Around a week before the second edition of the festival began, while on campus for classes, one of our mutual friends asked if any of us had seen Sofia. Apparently she had not turned up to any of her meetings or classes the day before, and this was definitely not like her. We all began making phone calls and asking around and we soon got news from her housemates that her room was empty, but pretty much all her stuff, including her laptop and bike, was all there. We began to worry. I had seen her the day before that, and I remember walking down to our festival organiser’s meeting together, and while she did seem a little down perhaps and was missing that characteristic twinkle from her eye, I didn’t think there was any reason to be alarmed. That evening, however, we got news that she had flown to Italy to her parents, but was OK.
The story we heard was disturbing. On the day before, Sofia had totally dissociated and began walking by foot, not realising where she was going. Maastricht is a small town right on the border to Belgium, and by the time she came round she was already in the next town over across the border. When she found out she panicked and used her father’s card to book a flight to Milan to her parents’ place, where she was due to go a few days later anyway. She wrote back to each of us the next day. She told me that she was working through some stuff but that she was OK and that she was looking forward to us cooking a meal together when she came back.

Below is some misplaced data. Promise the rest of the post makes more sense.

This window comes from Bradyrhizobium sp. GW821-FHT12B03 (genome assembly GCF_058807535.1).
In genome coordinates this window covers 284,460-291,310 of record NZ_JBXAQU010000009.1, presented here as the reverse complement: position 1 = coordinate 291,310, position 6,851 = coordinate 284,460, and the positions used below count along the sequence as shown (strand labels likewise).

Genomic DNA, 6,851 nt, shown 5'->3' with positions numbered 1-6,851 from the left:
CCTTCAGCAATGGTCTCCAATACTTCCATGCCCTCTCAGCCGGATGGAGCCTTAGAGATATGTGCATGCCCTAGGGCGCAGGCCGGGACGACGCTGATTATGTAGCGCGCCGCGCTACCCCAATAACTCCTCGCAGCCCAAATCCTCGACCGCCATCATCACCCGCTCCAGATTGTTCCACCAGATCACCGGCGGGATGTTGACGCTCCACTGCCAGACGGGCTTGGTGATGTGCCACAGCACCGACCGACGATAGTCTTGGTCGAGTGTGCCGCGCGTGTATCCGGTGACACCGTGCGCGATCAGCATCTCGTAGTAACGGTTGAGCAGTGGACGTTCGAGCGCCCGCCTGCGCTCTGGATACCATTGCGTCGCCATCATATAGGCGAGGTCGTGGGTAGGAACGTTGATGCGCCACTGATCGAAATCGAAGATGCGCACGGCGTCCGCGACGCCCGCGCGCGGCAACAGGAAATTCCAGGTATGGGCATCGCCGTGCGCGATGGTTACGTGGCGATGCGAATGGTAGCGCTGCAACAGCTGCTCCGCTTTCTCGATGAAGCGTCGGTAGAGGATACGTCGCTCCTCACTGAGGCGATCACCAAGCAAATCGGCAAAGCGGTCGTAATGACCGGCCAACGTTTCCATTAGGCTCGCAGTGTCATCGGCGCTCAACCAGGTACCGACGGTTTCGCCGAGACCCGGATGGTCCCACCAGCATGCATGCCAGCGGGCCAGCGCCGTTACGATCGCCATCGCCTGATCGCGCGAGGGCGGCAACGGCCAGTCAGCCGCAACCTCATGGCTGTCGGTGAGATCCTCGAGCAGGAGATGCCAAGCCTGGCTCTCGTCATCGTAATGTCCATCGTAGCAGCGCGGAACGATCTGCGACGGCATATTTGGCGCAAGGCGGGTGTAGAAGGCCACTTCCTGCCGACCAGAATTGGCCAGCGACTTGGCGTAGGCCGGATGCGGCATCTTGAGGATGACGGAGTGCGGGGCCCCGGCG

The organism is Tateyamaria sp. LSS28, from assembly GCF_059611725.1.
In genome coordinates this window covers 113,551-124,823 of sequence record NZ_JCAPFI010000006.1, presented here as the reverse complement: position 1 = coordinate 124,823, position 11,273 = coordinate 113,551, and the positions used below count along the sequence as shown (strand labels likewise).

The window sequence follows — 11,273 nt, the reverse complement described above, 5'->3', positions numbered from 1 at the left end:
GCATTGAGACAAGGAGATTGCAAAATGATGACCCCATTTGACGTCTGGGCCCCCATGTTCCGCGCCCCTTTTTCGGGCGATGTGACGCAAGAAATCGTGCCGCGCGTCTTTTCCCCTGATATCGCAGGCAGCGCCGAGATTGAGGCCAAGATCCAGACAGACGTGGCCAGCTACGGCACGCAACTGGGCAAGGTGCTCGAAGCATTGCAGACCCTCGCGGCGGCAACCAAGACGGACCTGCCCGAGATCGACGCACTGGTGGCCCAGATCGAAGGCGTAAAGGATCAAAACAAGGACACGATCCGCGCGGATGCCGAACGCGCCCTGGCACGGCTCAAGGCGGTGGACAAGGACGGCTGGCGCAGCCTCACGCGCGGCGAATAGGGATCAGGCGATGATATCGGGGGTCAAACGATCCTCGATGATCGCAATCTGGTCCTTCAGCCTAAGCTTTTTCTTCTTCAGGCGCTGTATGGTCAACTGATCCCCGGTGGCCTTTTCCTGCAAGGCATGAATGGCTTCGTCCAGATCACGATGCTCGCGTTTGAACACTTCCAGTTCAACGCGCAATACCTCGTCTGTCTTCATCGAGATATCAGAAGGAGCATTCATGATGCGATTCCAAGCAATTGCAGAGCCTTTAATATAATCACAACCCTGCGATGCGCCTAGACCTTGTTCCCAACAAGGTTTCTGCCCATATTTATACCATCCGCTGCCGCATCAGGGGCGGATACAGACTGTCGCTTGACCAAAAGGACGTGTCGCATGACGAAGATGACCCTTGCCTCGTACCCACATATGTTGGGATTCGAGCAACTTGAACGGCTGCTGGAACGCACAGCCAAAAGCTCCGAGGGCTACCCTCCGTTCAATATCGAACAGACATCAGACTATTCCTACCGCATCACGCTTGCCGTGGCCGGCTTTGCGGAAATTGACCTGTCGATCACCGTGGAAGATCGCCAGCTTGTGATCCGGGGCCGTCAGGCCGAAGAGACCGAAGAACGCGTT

Sofia was supposed to come back to Maastricht the day before the festival began the following week. That day, while on campus, I asked around if she had come back and people didn’t know. So I headed back after my classes and was sat at home alone listening to music in the afternoon when I saw a message request pop up on Facebook from someone who shared the same last name as her. It was her father, who had messaged me and another friend of hers whom he knew she was close to, saying that Sofia had been in a terrible accident and was in hospital. He had attached his phone number in case we wanted to call him.
I immediately felt a pit in my stomach as I dialled his number. When I got through to him he was inconsolable. Just before heading out to the airport she had taken a chair to the window and jumped from their 4th floor flat. She didn’t leave a note. He told me that they were in hospital and that the doctors had said they don’t know if she’ll make it. I was then left with the task of calling up our closest friends and letting them know what had happened and eventually everyone gathered at our place and for the rest of the evening, we just waited for news and cried together. Finally, several hours later, we got through to her father again and he told us that they were on their way back from the hospital because the doctors said that they couldn’t save her any more.
That night, as per tradition from the year prior, the core organisers of the festival were due to meet up in the town centre at midnight to wish each other luck for the coming days. As the rest of the people showed up, we had to tell them that Sofia was about to die. The next morning we woke up to an email from her father saying that she had died overnight.